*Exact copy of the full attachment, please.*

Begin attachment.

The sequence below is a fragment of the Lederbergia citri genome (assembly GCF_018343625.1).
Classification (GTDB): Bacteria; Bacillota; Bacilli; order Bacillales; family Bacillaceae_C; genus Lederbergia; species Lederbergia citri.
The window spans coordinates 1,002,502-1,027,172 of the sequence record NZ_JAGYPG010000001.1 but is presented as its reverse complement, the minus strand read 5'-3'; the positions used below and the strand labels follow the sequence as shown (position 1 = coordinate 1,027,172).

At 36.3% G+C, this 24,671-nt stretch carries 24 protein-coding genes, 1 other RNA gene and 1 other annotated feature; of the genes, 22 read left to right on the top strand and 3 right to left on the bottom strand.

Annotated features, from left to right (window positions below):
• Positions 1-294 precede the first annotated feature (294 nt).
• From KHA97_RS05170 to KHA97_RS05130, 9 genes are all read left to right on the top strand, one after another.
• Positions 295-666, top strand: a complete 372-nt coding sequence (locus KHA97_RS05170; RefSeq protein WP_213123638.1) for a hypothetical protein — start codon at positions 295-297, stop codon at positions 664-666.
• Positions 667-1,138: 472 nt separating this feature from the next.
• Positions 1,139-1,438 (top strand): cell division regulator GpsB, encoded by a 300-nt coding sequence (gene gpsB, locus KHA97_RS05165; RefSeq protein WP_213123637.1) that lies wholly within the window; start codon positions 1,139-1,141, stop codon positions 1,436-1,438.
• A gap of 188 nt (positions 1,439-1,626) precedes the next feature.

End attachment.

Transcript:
The sequence below is a fragment of the Lederbergia citri genome (assembly GCF_018343625.1).
Classification (GTDB): Bacteria; Bacillota; Bacilli; order Bacillales; family Bacillaceae_C; genus Lederbergia; species Lederbergia citri.
The window spans coordinates 1,002,502-1,027,172 of the sequence record NZ_JAGYPG010000001.1 but is presented as its reverse complement, the minus strand read 5'-3'; the positions used below and the strand labels follow the sequence as shown (position 1 = coordinate 1,027,172).

At 36.3% G+C, this 24,671-nt stretch carries 24 protein-coding genes, 1 other RNA gene and 1 other annotated feature; of the genes, 22 read left to right on the top strand and 3 right to left on the bottom strand.

Annotated features, from left to right (window positions below):
• Positions 1-294 precede the first annotated feature (294 nt).
• From KHA97_RS05170 to KHA97_RS05130, 9 genes are all read left to right on the top strand, one after another.
• Positions 295-666, top strand: a complete 372-nt coding sequence (locus KHA97_RS05170; RefSeq protein WP_213123638.1) for a hypothetical protein — start codon at positions 295-297, stop codon at positions 664-666.
• Positions 667-1,138: 472 nt separating this feature from the next.
• Positions 1,139-1,438 (top strand): cell division regulator GpsB, encoded by a 300-nt coding sequence (gene gpsB, locus KHA97_RS05165; RefSeq protein WP_213123637.1) that lies wholly within the window; start codon positions 1,139-1,141, stop codon positions 1,436-1,438.
• A gap of 188 nt (positions 1,439-1,626) precedes the next feature.